Before the outbreak of the disturbances in Tibet and the adjoining Tibetan-inhabited areas on March
10, 2008, the Chinese Olympic Organising Committee had planned to take the Olympic torch to Tibet twice. It was to be taken first to the summit of the Everest from the Chinese side by a group of Chinese mountaineers and then taken to other provinces. Thereafter, it was to be brought back to Tibet for a second time for being taken across Lhasa, the capital, and adjoining areas.
The Committee had announced the dates of the second run as between June 19 and 21, 2008, but it had kept the dates of the climb to the Everest a secret to prevent the Tibetan Youth Congress (TYC) from disrupting it. However, one could guess that it would be in the last week of April and the first week of May, 2008, from the fact that the Chinese authorities had imposed a ban on foreign tourists and journalists travelling to the Himalayan foothills till May 10. They had pressured the Nepal government to ban all expeditions to the Everest till May 10, since they were afraid that the TYC volunteers may climb the Everest from the Nepal side and cause an avalanche on the Chinese side as the flame was being taken to the top of the Everest.
It is learnt that in the wake of the continuing unrest in the Tibetan-inhabited areas, the matter was considered by the party leadership in Beijing and a suggestion reportedly made by Prime Minister Wen Jiabo that the torch should be taken to Tibet only once between June 19 and 21 and that the proposal for Chinese mountaineers to take it to the top of the Everest should be abandoned. This suggestion was reportedly accepted. Though no official announcement was made about it, Chinese officials in Beijing and Lhasa indicated that the ban on the travel of foreign tourists to Tibet would be lifted from May 1.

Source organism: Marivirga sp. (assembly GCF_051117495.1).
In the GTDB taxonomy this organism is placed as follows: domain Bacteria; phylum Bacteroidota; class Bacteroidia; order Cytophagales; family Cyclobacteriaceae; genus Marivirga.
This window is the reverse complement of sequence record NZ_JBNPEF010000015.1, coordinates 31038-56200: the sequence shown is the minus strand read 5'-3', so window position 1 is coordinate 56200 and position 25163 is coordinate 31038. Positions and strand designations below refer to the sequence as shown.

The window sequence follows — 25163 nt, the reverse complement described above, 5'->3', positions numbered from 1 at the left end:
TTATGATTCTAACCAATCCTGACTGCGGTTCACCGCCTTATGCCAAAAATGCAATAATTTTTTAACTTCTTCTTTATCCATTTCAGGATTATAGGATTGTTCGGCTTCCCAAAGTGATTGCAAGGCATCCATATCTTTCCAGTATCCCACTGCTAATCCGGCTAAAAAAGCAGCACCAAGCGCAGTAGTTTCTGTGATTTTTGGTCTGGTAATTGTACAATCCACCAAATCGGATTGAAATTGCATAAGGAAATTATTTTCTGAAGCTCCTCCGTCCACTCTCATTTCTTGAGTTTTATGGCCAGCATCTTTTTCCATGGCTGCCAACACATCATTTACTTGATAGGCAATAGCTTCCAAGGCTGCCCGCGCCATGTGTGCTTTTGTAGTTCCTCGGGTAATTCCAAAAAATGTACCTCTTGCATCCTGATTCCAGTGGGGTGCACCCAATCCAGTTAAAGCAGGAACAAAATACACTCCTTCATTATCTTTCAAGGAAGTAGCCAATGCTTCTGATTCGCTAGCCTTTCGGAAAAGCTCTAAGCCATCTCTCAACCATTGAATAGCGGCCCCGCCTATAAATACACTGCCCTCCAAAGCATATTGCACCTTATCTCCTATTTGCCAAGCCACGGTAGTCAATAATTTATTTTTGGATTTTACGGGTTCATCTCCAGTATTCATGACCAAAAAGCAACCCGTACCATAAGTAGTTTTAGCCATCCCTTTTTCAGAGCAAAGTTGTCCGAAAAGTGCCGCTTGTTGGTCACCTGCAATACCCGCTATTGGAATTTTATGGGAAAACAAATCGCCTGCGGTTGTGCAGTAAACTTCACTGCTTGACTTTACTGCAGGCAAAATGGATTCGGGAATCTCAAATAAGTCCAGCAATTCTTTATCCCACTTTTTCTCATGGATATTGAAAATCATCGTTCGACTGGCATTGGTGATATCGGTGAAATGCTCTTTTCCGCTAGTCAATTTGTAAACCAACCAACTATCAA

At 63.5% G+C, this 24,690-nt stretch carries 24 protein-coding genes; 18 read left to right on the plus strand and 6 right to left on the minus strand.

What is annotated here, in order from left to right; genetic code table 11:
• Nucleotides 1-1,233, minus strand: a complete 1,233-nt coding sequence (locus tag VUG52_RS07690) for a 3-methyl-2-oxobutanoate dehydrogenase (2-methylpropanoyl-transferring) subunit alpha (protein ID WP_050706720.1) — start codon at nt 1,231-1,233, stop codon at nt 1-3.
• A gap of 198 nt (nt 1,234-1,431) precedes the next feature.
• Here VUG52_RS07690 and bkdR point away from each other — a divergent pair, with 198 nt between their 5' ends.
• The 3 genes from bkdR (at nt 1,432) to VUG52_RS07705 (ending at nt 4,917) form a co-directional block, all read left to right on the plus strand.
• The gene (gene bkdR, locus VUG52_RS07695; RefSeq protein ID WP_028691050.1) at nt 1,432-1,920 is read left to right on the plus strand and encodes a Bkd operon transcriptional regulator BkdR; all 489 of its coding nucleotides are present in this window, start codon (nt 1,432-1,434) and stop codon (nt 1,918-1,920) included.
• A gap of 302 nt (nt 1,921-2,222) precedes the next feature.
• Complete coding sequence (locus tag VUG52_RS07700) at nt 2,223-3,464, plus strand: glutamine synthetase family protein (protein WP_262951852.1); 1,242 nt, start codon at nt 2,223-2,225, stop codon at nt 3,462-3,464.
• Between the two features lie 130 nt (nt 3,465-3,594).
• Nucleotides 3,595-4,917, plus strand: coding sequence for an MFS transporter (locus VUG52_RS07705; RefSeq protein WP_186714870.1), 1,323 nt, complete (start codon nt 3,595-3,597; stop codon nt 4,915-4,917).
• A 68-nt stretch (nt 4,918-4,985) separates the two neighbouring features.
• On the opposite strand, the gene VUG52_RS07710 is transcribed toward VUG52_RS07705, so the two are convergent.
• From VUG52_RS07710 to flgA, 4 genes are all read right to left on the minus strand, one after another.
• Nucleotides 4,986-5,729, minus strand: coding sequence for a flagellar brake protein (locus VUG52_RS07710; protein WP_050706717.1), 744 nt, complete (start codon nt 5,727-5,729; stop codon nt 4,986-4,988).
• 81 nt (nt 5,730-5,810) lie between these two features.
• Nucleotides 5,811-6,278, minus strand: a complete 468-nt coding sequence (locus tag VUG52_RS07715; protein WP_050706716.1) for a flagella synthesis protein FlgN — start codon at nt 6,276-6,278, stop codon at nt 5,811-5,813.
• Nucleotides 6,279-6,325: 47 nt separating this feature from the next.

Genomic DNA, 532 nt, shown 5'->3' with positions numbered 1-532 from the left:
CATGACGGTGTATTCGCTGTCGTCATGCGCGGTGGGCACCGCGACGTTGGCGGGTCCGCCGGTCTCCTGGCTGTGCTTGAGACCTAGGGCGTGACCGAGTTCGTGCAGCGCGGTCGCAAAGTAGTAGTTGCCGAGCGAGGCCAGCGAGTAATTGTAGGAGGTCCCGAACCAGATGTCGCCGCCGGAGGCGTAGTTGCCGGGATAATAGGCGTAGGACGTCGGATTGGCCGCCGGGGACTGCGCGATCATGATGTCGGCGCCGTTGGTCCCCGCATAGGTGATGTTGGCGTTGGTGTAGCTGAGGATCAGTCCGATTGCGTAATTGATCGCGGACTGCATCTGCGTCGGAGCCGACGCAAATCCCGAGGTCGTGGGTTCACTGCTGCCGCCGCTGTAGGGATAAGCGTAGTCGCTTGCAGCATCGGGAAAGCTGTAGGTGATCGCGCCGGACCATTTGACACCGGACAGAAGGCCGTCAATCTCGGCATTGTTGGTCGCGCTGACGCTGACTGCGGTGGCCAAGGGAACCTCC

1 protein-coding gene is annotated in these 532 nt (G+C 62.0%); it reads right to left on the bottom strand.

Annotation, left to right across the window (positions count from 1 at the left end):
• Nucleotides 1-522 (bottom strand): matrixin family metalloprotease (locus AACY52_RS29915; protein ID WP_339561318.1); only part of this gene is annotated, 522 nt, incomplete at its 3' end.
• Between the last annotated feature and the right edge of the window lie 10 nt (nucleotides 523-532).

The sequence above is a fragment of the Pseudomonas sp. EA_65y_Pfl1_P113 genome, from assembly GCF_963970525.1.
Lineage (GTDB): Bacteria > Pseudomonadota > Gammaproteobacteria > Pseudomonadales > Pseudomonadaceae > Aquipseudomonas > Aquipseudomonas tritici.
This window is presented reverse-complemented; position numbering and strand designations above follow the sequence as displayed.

However, this position has been changed and Chinese officials have been saying that they are determined to take the torch to the top of the Everest whatever be the consequences and that the ban on the foreign tourists going to Tibet would continue even after May 1 till further orders. They apparently intend lifting the ban only after the torch has been taken to the top of the Everest, brought down and taken to other provinces.
The reiteration of the plan to take the torch to the top of the Everest is reported to have been the outcome of a strong opposition from a group of Neo Red Guards consisting of Mr Meng Jianzhu, the minister for Public Security, Mr Zhang Qingli, the head of the Chinese Communist Party in Tibet, and Mr Qiangha Puncog, the head of the Tibetan government. It is understood that the policy on Tibet is increasingly dictated by this group, which enjoys the support of the People's Liberation Army (PLA). This group reportedly argued that any plans to abandon the climb to the Everest with the torch could be seen by the Tibetans as a sign of weakness and could further worsen the situation. Its views prevailed.
In the meanwhile, after nearly a month of vicious attacks on the so-called Dalai clique, which was held responsible for the uprising in Tibet, the government-controlled media has now turned its guns on the Tibetan Youth Congress (TYC), whose activities are being compared to those of Al Qaeda and the Chechen terrorists in Russia. The government-owned People's Daily, which has been carrying articles on this subject, has avoided giving the impression that these are its views. Instead, it has been projecting them as the views of Chinese netizens, having their own blogs.
It might be useful to have a look at the text of an interview given by Mr. Zhang Qingli to Spiegel, the well-known German journal, on August 16, 2006.
B. Raman is Additional Secretary (retd), Cabinet Secretariat, Govt. of India, New Delhi, and, presently, Director, Institute For Topical Studies, Chennai. He is also associated with the Chennai Centre For China Studies.